In Politico today, Ken Vogel has a very interesting and worthwhile article about the emerging internal conflicts—both philosophical and personal—within the Tea Party movement. Vogel writes:
The grass-roots activists powering the movement have become increasingly divided on core questions such as whether to focus their efforts on shaping policy debates or elections, work on a local, regional, state or national level or closely align itself with the Republican Party, POLITICO found in interviews with tea party organizers in Washington and across the country.
Disagreements over those issues have spawned personal and institutional rivalries, at least one highly contentious lawsuit and — perhaps most significantly — resulted in the splintering of local, regional and national groups into a patchwork of hundreds of smaller groups that occasionally seem to be working at cross-purposes.
One consequence of this splintering, according to several of the people with whom Vogel speaks, is a decline in enthusiasm. As the movement’s initial burst of activity yielded few concrete results, and no clear authority exists to direct people’s energy and reward their participation, some followers are becoming disaffected. This is a problem that has not escaped notice among the group’s leaders, Vogel writes:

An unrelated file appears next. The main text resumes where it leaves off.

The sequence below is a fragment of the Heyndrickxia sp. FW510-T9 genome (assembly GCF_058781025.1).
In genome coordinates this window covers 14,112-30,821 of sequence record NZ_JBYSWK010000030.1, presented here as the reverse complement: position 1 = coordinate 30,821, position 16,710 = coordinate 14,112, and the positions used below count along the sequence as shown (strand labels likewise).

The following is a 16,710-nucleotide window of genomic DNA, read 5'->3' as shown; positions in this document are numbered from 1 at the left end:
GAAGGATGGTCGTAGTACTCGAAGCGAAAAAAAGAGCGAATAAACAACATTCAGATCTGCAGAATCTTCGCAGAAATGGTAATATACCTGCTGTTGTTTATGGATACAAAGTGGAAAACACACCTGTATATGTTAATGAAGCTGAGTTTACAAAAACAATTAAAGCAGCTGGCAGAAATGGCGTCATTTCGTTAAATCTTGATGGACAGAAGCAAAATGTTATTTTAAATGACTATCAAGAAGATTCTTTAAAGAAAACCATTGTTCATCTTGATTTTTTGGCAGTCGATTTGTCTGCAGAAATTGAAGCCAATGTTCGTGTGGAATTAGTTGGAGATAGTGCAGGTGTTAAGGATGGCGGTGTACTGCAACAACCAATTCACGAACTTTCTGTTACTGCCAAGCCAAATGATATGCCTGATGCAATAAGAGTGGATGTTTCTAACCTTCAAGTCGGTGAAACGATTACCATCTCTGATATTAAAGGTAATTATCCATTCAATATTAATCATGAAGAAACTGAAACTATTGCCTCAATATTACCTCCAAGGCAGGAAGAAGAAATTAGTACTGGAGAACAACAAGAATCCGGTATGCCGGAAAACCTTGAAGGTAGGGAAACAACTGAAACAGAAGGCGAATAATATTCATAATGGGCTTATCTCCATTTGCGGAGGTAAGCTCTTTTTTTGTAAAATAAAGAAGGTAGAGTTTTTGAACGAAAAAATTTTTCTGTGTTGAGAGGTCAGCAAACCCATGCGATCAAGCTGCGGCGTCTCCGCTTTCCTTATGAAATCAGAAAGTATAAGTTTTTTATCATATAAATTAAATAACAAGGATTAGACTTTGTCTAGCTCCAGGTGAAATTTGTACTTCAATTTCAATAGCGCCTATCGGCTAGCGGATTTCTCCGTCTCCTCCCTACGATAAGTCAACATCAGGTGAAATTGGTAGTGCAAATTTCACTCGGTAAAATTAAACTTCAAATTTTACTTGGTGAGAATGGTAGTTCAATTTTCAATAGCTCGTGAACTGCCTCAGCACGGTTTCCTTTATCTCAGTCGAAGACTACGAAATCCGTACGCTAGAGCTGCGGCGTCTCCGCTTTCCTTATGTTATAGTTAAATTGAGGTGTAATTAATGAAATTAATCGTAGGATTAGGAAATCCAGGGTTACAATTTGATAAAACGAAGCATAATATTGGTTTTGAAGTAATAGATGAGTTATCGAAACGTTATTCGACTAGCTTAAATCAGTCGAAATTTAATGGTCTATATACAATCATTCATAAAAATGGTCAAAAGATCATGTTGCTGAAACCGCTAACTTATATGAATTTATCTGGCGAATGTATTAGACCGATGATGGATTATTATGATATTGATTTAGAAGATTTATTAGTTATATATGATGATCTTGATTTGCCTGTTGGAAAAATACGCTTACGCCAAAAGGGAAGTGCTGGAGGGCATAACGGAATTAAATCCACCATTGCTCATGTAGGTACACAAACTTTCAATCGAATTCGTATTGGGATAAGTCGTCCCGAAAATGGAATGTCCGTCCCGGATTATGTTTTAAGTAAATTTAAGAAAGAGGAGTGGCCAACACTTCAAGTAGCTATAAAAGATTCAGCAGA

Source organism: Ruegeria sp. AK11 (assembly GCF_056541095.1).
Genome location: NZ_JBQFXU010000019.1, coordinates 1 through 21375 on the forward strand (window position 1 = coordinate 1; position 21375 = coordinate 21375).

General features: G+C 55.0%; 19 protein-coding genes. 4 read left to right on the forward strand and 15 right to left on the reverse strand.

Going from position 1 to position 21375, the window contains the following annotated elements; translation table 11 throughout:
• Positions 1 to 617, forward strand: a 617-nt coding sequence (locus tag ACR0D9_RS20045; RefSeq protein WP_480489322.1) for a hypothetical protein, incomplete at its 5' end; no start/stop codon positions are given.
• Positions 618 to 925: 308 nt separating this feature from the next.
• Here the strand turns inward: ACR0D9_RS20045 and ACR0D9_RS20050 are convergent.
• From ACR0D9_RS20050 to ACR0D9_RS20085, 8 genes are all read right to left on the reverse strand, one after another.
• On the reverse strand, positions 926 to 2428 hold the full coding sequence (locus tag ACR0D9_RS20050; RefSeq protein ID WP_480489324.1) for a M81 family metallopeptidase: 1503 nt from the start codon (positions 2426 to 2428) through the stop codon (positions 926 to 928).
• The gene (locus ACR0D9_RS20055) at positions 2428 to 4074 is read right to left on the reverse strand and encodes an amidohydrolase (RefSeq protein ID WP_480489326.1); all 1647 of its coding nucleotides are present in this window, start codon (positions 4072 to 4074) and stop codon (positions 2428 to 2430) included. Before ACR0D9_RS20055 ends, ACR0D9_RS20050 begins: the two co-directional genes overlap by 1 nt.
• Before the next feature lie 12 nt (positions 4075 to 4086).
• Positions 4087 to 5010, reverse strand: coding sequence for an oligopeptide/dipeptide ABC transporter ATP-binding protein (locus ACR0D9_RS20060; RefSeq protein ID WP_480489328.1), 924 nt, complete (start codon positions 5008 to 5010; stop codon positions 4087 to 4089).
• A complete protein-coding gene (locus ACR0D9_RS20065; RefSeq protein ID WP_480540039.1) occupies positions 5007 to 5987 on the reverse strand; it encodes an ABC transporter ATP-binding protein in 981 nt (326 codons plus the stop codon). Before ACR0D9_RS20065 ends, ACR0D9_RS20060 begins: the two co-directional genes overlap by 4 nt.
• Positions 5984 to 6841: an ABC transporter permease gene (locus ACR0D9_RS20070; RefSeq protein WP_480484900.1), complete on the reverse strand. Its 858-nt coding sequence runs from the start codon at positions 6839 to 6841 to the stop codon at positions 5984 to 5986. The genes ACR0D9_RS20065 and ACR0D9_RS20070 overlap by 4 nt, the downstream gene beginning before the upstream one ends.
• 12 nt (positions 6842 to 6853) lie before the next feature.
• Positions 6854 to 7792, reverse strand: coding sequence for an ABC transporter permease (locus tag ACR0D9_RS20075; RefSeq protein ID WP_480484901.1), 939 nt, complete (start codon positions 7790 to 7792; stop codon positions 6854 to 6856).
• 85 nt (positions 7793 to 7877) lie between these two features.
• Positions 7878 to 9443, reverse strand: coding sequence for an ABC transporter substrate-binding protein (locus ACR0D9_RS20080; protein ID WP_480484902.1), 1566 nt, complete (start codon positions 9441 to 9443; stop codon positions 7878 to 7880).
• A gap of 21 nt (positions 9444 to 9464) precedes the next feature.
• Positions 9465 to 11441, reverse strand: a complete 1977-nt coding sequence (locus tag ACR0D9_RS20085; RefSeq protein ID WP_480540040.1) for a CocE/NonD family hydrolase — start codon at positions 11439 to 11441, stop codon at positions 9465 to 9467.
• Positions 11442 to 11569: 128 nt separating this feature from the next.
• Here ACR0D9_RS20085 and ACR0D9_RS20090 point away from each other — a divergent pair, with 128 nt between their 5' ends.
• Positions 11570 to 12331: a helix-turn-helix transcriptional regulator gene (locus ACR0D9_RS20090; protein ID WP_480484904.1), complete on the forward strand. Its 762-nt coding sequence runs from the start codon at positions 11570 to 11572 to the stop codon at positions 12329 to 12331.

The organizational chaos — combined with a widening apathy at the edges of the movement — has produced a growing consensus among local, state and national tea party leaders that in order for the movement to evolve from the loose conglomeration of fired-up activists who mobilized this summer to register their dissatisfaction with Obama and Congress at town hall protests and marches across the country into a sustainable block with the power to shape the GOP and swing elections, it will require the emergence of a national leader, group or structure.
As the article correctly notes, this period of existential searching isn’t surprising, and it doesn’t mean the tea partiers won’t stick around. This is exactly the sort of crisis you’d expect a political movement to be facing at this point in its development. Successful movements are the ones that find a solution to this challenge and develop lasting institutional structures (which are not necessarily the same thing as large bureaucracies).
While we can’t know yet what will become of the Tea Party movement, Vogel has helpfully outlined its current predicament. He’s also introduced some names that aren’t on the radar of many readers—such as Ned Ryun, president of the nonprofit organizer-training group American Majority—and pointed to potentially significant future events, such as February’s National Tea Party Convention. And he’s done it thanks to some serious reporting—not the showy variety that involves bringing to light something that would have been public in a matter of hours anyway, but the straightforward kind that involves talking to a lot of people and organizing what they have to say through an intelligent frame.
And the best thing about the piece? A certain former governor of Alaska—who is the “darling” of the movement but is, at least so far, not really engaged with efforts to organize it—gets only a parenthetical mention.